Ferguson said she wouldn’t characterize the election as a simple black and white affair, but said it’s obvious that both mayoral candidates have their supporters. She said that Sherwood and herself have been working hard to help get Kezer re-elected, and she also supports most of the rest of her fellow city councilors, McClure excluded.
Gilday has similarly expressed support for his fellow councilors by plastering their names all over his lawn. He has posted campaign signs for incumbents Kezer, Ferguson, Neale, Kelcourse on his lawn, along with Sherwood’s sign and his own.
He added that he plans to put up signs for Scorzoni and McMilleon when they arrive, and he’ll also probably reorganize them so they’re easier to read.
“My wife clumped them all together,” Gilday said, joking. “So I’ve got to go to spread them out a little more.”
Similarly, Kezer has a sign for Ferguson and himself posted outside his house, Sherwood has signs for himself, Kezer and Ferguson, Lavoie has two signs for Kezer, and Ferguson has signs for Kezer and Sherwood.
On the other side, Gray and McClure have each had their signs posted across Amesbury for months, and it’s not uncommon to find both their signs posted together. Depending on where you are in town, you may also find them grouped together with signs for Sickorez, Butt, Haraske and Bezanson.
Kelcourse is the only candidate whose signs seem to appear on the lawns of both sides.
Personal and negative
Scorzoni, who is running unopposed for re-election in District 2, noted the divide between the two camps and said he wishes more people could find a middle ground. He also expressed disappointment with the highly negative tone this year’s election has already taken, saying it has gotten very personal very quickly.
“I think that’s unfortunate, I think it misses some of the bigger picture opportunities,” Scorzoni said. “In the Boston mayoral race, you had all these candidates and throughout it all it couldn’t have been more cordial, but up here it’s just gotten so personal and negative. I see that happening from both camps, and I’m very frustrated by it.”
The last time an election divided along such clear lines was 2005, when Kezer first ran for mayor against former City Councilor Tom Iacobucci. That race was famous for both its contentious nature and the sharp divide it created between supporters of Iacobucci, who was a well-established political figure, and Kezer, who was then a newcomer to Amesbury politics.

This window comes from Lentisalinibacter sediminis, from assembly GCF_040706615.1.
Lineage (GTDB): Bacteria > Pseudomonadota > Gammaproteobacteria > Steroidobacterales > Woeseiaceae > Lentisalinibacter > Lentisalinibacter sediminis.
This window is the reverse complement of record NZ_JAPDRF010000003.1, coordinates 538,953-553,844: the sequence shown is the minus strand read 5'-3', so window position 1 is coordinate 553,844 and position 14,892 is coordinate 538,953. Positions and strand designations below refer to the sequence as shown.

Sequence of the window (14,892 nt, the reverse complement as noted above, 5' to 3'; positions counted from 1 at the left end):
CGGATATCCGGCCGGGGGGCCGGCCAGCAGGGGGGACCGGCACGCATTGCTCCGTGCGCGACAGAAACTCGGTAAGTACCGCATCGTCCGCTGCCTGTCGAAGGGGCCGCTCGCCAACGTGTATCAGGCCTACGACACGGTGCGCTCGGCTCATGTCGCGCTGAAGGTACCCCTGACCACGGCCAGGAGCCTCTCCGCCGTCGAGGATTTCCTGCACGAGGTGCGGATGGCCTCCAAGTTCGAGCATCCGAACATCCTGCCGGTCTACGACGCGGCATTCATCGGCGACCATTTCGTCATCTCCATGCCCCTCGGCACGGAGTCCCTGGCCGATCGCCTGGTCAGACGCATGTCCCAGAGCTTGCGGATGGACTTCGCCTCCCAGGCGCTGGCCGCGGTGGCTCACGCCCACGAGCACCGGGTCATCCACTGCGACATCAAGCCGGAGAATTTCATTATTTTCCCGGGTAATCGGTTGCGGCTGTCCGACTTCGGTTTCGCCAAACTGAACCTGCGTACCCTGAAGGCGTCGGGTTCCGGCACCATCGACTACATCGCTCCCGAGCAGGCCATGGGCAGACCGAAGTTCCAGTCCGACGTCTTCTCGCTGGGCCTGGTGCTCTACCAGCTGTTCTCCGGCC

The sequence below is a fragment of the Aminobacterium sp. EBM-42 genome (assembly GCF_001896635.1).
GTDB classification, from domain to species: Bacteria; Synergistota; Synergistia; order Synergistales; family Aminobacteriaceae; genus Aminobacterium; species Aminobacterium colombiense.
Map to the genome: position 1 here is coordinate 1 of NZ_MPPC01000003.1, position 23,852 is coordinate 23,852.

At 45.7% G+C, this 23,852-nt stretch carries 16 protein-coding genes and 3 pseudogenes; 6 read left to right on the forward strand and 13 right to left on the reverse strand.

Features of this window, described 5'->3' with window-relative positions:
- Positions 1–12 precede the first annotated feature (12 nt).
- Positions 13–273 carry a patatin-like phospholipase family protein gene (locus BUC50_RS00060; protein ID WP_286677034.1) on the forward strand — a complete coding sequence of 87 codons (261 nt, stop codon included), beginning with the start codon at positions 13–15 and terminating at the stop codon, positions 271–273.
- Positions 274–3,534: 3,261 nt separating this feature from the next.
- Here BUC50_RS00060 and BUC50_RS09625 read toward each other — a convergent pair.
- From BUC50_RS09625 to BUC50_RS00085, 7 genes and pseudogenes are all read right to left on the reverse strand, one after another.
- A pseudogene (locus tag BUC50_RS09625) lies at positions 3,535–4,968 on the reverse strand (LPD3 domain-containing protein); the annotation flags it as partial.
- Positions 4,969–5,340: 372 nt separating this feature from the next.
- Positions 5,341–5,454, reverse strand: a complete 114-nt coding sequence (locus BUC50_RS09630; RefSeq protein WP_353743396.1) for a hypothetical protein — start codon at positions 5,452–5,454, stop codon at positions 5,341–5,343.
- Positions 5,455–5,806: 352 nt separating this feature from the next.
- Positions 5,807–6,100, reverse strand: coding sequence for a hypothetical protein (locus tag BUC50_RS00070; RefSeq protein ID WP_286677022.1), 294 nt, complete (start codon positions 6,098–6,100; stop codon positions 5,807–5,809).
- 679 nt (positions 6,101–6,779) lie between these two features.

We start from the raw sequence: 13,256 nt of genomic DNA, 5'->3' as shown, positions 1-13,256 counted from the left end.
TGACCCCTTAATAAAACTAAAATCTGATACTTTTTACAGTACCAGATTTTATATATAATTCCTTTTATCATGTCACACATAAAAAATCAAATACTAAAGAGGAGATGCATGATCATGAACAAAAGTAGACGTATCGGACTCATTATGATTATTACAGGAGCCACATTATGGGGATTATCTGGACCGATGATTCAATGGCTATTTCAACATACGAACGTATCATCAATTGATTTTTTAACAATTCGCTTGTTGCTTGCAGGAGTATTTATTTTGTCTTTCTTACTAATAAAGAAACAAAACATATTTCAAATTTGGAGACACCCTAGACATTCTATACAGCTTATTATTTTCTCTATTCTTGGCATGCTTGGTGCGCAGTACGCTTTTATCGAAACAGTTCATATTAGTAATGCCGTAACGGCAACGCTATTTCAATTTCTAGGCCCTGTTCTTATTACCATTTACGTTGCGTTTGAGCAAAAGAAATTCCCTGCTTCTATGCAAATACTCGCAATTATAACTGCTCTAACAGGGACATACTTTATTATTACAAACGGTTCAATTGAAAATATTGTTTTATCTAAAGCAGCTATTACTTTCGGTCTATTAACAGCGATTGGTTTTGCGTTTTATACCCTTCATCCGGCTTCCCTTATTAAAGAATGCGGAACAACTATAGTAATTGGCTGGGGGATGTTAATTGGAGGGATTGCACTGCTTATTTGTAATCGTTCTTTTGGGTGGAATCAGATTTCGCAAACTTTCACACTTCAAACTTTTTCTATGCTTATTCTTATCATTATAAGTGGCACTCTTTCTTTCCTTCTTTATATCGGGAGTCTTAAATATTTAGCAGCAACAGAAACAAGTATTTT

At the time, the third rail of Amesbury politics was the Amesbury Public Library building project, and many of those who opposed the project backed Iacobucci and a slate of nine like-minded council candidates, while those who were for the project largely supported Kezer.
Lavoie, who, like Kezer, was first elected to his current position in the 2005 election season, recalled that given how the debates, the newspaper coverage and everything else played out, Kezer wound up defeating Iacobucci handily, but at the same time, six of Iacobucci’s candidates won their districts and formed what became known as the “Council Majority.” McClure was among the councilors who comprised this group.
Over the two years that followed, the Council Majority stiffly opposed Kezer and made a number of decisions that proved deeply unpopular. The most inflammatory move was the council’s vote to institute a split tax rate, which sharply raised the taxes of local businesses while providing slight relief to the residential taxpayers. The vote raised the ire of the community and was the spark that prompted most of the current city councilors to seek office in the first place.
“In the election following that, the people had enough, and those candidates were voted out,” Lavoie said. “Since then most of us have run unopposed.”
Lavoie said he expects this will be a watershed election for Amesbury, and while there are major similarities between the two races, he said the big difference between 2005 and 2013 is that he feels Gray is a very viable candidate for mayor who has some great qualifications, as well as some drawbacks.
Either way, he expects the race will ultimately be a referendum on the mayor and the council, and one way or another, the voters will make the final call.
“It’s going to be a value judgment by the appropriate body, the voters, to decide if they want more of the same or if they want something different,” he said.